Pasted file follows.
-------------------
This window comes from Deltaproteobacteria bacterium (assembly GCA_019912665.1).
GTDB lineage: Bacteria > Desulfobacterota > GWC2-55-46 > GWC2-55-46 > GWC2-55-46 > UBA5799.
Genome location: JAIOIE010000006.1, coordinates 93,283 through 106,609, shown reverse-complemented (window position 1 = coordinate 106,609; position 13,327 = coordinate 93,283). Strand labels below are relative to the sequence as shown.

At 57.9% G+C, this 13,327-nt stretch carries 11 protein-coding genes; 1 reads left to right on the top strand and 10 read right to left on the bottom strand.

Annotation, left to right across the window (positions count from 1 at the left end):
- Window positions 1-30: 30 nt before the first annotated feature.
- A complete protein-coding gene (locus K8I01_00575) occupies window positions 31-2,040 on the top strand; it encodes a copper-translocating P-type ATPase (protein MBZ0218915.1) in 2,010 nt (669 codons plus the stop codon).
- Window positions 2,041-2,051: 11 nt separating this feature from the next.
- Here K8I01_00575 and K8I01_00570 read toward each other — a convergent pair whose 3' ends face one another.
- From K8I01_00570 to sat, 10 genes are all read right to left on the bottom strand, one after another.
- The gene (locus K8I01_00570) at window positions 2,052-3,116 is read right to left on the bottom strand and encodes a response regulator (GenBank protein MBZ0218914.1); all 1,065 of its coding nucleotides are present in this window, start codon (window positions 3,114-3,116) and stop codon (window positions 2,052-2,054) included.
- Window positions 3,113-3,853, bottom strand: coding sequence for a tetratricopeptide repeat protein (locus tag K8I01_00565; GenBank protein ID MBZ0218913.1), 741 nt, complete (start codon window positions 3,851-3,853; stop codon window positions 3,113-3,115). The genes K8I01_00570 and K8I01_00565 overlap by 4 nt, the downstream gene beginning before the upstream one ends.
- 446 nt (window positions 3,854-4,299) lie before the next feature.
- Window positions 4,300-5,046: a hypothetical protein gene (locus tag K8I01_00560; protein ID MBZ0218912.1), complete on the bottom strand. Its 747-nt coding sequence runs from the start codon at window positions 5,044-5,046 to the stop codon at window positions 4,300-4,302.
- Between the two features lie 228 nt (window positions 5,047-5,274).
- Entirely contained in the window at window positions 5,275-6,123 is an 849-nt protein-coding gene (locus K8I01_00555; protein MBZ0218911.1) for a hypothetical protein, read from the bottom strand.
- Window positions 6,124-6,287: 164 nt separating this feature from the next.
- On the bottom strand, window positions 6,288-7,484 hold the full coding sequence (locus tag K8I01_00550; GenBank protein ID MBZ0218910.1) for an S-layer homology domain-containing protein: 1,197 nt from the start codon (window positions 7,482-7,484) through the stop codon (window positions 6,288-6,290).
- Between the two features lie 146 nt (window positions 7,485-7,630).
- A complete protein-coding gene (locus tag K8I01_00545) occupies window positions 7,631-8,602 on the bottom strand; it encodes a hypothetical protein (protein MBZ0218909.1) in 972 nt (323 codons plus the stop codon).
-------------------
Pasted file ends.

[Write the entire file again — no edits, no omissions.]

This window comes from Deltaproteobacteria bacterium (assembly GCA_019912665.1).
GTDB lineage: Bacteria > Desulfobacterota > GWC2-55-46 > GWC2-55-46 > GWC2-55-46 > UBA5799.
Genome location: JAIOIE010000006.1, coordinates 93,283 through 106,609, shown reverse-complemented (window position 1 = coordinate 106,609; position 13,327 = coordinate 93,283). Strand labels below are relative to the sequence as shown.

At 57.9% G+C, this 13,327-nt stretch carries 11 protein-coding genes; 1 reads left to right on the top strand and 10 read right to left on the bottom strand.

Annotation, left to right across the window (positions count from 1 at the left end):
- Window positions 1-30: 30 nt before the first annotated feature.
- A complete protein-coding gene (locus K8I01_00575) occupies window positions 31-2,040 on the top strand; it encodes a copper-translocating P-type ATPase (protein MBZ0218915.1) in 2,010 nt (669 codons plus the stop codon).
- Window positions 2,041-2,051: 11 nt separating this feature from the next.
- Here K8I01_00575 and K8I01_00570 read toward each other — a convergent pair whose 3' ends face one another.
- From K8I01_00570 to sat, 10 genes are all read right to left on the bottom strand, one after another.
- The gene (locus K8I01_00570) at window positions 2,052-3,116 is read right to left on the bottom strand and encodes a response regulator (GenBank protein MBZ0218914.1); all 1,065 of its coding nucleotides are present in this window, start codon (window positions 3,114-3,116) and stop codon (window positions 2,052-2,054) included.
- Window positions 3,113-3,853, bottom strand: coding sequence for a tetratricopeptide repeat protein (locus tag K8I01_00565; GenBank protein ID MBZ0218913.1), 741 nt, complete (start codon window positions 3,851-3,853; stop codon window positions 3,113-3,115). The genes K8I01_00570 and K8I01_00565 overlap by 4 nt, the downstream gene beginning before the upstream one ends.
- 446 nt (window positions 3,854-4,299) lie before the next feature.
- Window positions 4,300-5,046: a hypothetical protein gene (locus tag K8I01_00560; protein ID MBZ0218912.1), complete on the bottom strand. Its 747-nt coding sequence runs from the start codon at window positions 5,044-5,046 to the stop codon at window positions 4,300-4,302.
- Between the two features lie 228 nt (window positions 5,047-5,274).
- Entirely contained in the window at window positions 5,275-6,123 is an 849-nt protein-coding gene (locus K8I01_00555; protein MBZ0218911.1) for a hypothetical protein, read from the bottom strand.
- Window positions 6,124-6,287: 164 nt separating this feature from the next.
- On the bottom strand, window positions 6,288-7,484 hold the full coding sequence (locus tag K8I01_00550; GenBank protein ID MBZ0218910.1) for an S-layer homology domain-containing protein: 1,197 nt from the start codon (window positions 7,482-7,484) through the stop codon (window positions 6,288-6,290).
- Between the two features lie 146 nt (window positions 7,485-7,630).
- A complete protein-coding gene (locus tag K8I01_00545) occupies window positions 7,631-8,602 on the bottom strand; it encodes a hypothetical protein (protein MBZ0218909.1) in 972 nt (323 codons plus the stop codon).